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Medical Students Partner with Barber Shops to Tackle A Silent Killer

On any given day you can find PJ and his barbers behind their chairs cutting customer’s hair. Long-time loyal customers now bring their sons to get a cut from their favorite barber. The relationship between a barber and his customer is almost like family. Conversations about work, school and life are common as the barbers give the customer a perfect cut.

Texas Tech University Health Sciences Center medical students have worked with barber shops and beauty salons to tackle a silent killer — high blood pressure. The Barber Shop Blood Pressure Group allows customers to do one-stop shopping when it comes to their barber and their health. The group gives the community the opportunity to have their blood pressure and BMI checked as they wait on their barber or beautician.

Students work to promote awareness of the importance of the issues of high blood pressure, or hypertension, and provide health information. E.L. Domingo-Johnson’s father died of heart failure at an early age. Now as a second-year medical student and president of the Barber Shop Blood Pressure Group, he sees the importance and need for a project like this for communities.

“My family is an example of who we are trying to reach,” Domingo-Johnson said. “My father was African American and as a kid I went with him to get hair cuts at the barber regularly. I was at a barber shop way more often than I was at a doctor’s office, which makes programs like this so important because we are finding people who may not have received the care that they needed.”

The medical students respect the relationship customers have with their barber or beautician, who are motivators to give the customer a nudge to get their blood pressure checked while they wait. It takes no time out of their day to learn if they are at risk so they can seek appropriate health care.

The Barber Shop Blood Pressure Group was created 10 years ago by two TTUHSC School of Medicine students Kweku Hazel and Soheil Daftarian.

“Texas Tech University Health Sciences Center School of Medicine is a community-based medical school that derives great support from its community and looks for ways to give back to the people of West Texas,” said Steven L. Berk, M.D., TTUHSC executive vice president, provost and School of Medicine dean. “It has been a successful project for these 10 years because medical students truly care about their community and are willing to volunteer their time despite very busy schedules.”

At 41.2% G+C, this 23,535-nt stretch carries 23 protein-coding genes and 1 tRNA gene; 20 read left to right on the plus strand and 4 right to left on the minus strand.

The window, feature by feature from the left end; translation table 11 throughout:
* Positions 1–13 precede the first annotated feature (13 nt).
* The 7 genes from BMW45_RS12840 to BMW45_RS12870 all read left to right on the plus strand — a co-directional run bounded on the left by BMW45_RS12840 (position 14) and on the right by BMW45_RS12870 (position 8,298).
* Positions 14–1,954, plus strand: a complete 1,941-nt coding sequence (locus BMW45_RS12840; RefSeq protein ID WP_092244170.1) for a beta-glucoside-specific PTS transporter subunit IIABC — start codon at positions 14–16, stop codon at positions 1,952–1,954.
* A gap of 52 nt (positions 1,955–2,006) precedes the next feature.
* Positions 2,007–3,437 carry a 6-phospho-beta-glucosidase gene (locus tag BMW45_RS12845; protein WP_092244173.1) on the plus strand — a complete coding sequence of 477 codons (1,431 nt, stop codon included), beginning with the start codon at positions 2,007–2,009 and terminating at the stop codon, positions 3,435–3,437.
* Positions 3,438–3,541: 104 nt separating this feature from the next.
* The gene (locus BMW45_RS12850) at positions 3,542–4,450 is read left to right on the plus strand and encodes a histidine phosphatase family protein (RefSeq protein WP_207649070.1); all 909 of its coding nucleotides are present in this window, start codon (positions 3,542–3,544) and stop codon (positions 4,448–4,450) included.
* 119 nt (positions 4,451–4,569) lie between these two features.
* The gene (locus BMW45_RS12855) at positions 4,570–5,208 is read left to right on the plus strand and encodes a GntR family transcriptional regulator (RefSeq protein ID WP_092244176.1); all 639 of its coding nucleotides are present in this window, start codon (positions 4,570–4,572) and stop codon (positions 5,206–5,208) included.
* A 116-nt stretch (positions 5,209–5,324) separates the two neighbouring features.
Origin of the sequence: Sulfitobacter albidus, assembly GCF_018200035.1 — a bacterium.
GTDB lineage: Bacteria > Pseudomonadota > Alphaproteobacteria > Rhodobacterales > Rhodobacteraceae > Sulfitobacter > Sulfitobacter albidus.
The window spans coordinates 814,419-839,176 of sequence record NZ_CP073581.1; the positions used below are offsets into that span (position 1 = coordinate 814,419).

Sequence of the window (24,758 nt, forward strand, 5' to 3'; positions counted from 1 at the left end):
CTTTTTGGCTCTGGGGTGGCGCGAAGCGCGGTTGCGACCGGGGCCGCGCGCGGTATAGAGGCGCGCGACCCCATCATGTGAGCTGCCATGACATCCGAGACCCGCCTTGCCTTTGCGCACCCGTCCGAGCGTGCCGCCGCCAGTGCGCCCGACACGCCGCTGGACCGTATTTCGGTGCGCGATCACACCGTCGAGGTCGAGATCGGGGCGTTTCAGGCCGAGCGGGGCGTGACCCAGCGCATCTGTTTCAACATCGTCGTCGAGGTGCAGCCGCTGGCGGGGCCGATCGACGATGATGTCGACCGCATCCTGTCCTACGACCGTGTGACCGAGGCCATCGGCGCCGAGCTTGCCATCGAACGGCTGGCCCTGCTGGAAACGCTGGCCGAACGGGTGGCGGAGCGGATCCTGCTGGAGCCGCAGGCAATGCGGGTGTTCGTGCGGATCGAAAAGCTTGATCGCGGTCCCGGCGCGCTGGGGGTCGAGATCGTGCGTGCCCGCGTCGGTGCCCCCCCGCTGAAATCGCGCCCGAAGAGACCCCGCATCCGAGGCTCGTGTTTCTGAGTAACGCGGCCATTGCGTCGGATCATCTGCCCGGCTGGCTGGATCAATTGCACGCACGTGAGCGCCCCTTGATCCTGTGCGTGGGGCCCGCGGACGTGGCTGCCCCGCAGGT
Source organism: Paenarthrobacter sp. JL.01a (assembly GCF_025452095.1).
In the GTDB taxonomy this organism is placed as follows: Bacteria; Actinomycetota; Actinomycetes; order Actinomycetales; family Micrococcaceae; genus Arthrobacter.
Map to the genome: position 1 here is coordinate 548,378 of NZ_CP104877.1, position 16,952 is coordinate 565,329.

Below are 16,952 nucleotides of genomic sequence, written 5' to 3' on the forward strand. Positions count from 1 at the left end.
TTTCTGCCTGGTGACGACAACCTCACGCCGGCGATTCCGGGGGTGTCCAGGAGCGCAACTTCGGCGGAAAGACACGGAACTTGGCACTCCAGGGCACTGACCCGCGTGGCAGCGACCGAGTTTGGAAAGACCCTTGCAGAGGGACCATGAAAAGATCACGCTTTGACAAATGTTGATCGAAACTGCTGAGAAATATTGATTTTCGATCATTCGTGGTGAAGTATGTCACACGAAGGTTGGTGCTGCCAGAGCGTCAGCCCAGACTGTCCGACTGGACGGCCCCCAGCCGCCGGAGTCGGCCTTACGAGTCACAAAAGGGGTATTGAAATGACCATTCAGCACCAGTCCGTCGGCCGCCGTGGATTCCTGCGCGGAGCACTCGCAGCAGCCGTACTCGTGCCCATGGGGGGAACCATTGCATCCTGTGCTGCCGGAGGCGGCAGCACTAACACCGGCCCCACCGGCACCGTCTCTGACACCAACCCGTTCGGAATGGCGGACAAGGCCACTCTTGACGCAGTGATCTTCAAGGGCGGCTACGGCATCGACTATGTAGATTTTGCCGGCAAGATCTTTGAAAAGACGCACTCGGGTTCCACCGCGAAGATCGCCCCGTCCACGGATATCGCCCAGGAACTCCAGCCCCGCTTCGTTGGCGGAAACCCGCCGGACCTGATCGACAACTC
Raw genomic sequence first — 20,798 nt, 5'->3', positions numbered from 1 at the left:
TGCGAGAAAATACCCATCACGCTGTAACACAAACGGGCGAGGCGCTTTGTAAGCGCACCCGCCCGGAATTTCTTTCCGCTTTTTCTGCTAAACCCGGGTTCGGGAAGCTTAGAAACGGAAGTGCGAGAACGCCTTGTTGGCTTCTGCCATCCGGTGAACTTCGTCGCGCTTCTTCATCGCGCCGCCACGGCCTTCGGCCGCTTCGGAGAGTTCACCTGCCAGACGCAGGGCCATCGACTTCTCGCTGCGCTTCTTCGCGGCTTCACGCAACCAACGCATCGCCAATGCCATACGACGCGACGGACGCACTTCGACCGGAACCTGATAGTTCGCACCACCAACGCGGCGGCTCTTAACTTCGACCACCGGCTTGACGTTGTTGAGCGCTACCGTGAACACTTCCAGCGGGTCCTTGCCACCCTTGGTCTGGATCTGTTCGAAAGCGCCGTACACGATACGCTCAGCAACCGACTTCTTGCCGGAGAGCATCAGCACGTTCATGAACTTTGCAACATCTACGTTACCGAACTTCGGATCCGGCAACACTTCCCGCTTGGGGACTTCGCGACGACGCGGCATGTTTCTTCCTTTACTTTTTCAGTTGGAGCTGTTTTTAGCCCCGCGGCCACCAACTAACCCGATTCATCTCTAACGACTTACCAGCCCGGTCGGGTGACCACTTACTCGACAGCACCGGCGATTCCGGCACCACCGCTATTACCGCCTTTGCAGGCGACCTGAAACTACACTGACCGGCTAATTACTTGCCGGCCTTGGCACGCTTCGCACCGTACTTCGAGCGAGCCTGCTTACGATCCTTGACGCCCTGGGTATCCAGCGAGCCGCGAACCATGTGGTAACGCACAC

Berk said medical students work with barbers and hairdressers to educate patrons about high blood pressure, teach barbers to measure blood pressure and take blood pressures of patrons, particularly those who do not have a doctor. First- and second-year medical students work with the School of Medicine dean’s office to volunteer visit more than a dozen barber shops on Saturday mornings.

“We help bridge a gap between the community and access to health care,” said Stacy Philip, a second-year medical student and Barber Shop Blood Pressure Group leadership team member. “Not only do we conduct blood pressure health checks, but we also provide education on how to integrate healthy food options into clients' diets, tips about exercise, incorporating preventative measures into their health maintenance and ways to access health services if they are not able to.”

Barbers, beauticians and their clients have had a positive response to the project.

“At first there is hesitation from the clients, but when they see others getting checked they are receptive to it,” said Bella Kalayilparampil, a second-year medical student. “One dad who was there said he worked out, but his blood pressure was high. He had a family history of hypertension and did not know that was a factor. This project is a lot about education. Now the dad is very open to the blood pressure checks.”

Domingo-Johnson said having a medical school back such a project has an impact on all generations.

“At my barber shop, I help more of an older generation cliental,” Domingo-Johnson said. “They are not as excited the first time around. I worked with a gentleman who knew he had high blood pressure but he didn’t like the effects of his medicine. I talked to him about visiting his physician and relaying that information to him to have the medications switched. We also help them better understand how to ask questions and talk to their doctors.”

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Source: PRWeb
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